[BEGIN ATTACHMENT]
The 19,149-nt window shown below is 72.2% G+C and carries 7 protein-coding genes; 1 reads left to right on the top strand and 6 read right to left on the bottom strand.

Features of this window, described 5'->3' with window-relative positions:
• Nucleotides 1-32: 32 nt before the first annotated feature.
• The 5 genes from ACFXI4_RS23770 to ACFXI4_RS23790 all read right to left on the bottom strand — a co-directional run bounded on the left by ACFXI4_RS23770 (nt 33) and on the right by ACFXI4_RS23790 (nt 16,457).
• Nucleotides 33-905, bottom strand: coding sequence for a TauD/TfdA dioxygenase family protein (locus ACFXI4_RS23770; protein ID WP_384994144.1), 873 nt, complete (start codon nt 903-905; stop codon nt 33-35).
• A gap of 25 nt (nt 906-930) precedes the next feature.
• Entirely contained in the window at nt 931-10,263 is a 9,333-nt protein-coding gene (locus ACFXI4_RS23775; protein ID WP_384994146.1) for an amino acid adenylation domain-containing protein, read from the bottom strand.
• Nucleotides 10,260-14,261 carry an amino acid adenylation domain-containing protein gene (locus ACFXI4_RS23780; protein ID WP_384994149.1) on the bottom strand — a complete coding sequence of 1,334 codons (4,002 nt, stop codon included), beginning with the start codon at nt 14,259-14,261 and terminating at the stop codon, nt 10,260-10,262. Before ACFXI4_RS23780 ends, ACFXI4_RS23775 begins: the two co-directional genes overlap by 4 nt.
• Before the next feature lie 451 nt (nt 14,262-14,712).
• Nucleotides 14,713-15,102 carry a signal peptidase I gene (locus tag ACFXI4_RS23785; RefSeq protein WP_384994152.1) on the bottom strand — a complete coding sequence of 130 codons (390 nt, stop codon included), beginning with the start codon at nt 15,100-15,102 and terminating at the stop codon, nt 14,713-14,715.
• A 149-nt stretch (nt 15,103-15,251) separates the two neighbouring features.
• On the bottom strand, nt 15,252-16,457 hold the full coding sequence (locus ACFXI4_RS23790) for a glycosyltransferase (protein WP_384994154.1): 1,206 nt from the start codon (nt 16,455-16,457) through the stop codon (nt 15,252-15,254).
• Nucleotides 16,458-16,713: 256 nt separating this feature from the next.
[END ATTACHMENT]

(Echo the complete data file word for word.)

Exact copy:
The 19,149-nt window shown below is 72.2% G+C and carries 7 protein-coding genes; 1 reads left to right on the top strand and 6 read right to left on the bottom strand.

Features of this window, described 5'->3' with window-relative positions:
• Nucleotides 1-32: 32 nt before the first annotated feature.
• The 5 genes from ACFXI4_RS23770 to ACFXI4_RS23790 all read right to left on the bottom strand — a co-directional run bounded on the left by ACFXI4_RS23770 (nt 33) and on the right by ACFXI4_RS23790 (nt 16,457).
• Nucleotides 33-905, bottom strand: coding sequence for a TauD/TfdA dioxygenase family protein (locus ACFXI4_RS23770; protein ID WP_384994144.1), 873 nt, complete (start codon nt 903-905; stop codon nt 33-35).
• A gap of 25 nt (nt 906-930) precedes the next feature.
• Entirely contained in the window at nt 931-10,263 is a 9,333-nt protein-coding gene (locus ACFXI4_RS23775; protein ID WP_384994146.1) for an amino acid adenylation domain-containing protein, read from the bottom strand.
• Nucleotides 10,260-14,261 carry an amino acid adenylation domain-containing protein gene (locus ACFXI4_RS23780; protein ID WP_384994149.1) on the bottom strand — a complete coding sequence of 1,334 codons (4,002 nt, stop codon included), beginning with the start codon at nt 14,259-14,261 and terminating at the stop codon, nt 10,260-10,262. Before ACFXI4_RS23780 ends, ACFXI4_RS23775 begins: the two co-directional genes overlap by 4 nt.
• Before the next feature lie 451 nt (nt 14,262-14,712).
• Nucleotides 14,713-15,102 carry a signal peptidase I gene (locus tag ACFXI4_RS23785; RefSeq protein WP_384994152.1) on the bottom strand — a complete coding sequence of 130 codons (390 nt, stop codon included), beginning with the start codon at nt 15,100-15,102 and terminating at the stop codon, nt 14,713-14,715.
• A 149-nt stretch (nt 15,103-15,251) separates the two neighbouring features.
• On the bottom strand, nt 15,252-16,457 hold the full coding sequence (locus ACFXI4_RS23790) for a glycosyltransferase (protein WP_384994154.1): 1,206 nt from the start codon (nt 16,455-16,457) through the stop codon (nt 15,252-15,254).
• Nucleotides 16,458-16,713: 256 nt separating this feature from the next.